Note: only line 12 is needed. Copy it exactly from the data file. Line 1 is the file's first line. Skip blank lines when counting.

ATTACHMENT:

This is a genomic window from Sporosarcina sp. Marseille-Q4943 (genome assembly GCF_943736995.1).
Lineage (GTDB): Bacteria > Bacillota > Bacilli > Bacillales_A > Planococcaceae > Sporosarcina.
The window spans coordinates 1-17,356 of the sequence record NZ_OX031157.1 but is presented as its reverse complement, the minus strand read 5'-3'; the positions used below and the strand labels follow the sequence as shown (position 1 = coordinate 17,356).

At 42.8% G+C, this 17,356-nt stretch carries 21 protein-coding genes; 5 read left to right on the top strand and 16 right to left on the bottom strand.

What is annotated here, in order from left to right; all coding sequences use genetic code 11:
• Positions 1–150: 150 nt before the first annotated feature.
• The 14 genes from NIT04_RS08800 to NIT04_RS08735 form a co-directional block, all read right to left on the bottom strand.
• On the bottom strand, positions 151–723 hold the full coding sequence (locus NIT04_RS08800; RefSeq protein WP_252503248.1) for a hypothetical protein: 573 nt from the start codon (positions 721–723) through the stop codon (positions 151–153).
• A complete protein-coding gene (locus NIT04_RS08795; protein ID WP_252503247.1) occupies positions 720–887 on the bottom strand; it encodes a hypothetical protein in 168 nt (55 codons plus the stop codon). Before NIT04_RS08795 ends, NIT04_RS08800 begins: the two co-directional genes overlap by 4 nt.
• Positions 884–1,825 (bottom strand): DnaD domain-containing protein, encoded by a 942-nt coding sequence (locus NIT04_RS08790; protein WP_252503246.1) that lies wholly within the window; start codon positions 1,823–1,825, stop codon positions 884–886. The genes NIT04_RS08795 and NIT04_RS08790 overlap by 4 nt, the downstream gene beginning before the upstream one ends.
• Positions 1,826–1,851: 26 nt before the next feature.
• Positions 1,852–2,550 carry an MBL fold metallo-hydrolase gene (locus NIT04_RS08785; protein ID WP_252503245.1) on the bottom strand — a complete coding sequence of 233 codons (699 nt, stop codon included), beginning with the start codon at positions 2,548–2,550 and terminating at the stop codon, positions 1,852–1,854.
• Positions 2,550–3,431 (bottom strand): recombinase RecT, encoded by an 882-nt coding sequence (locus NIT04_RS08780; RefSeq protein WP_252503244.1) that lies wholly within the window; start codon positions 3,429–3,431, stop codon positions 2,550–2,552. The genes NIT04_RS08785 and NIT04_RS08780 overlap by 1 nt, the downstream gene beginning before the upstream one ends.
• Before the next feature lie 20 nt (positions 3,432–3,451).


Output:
• Positions 1,852–2,550 carry an MBL fold metallo-hydrolase gene (locus NIT04_RS08785; protein ID WP_252503245.1) on the bottom strand — a complete coding sequence of 233 codons (699 nt, stop codon included), beginning with the start codon at positions 2,548–2,550 and terminating at the stop codon, positions 1,852–1,854.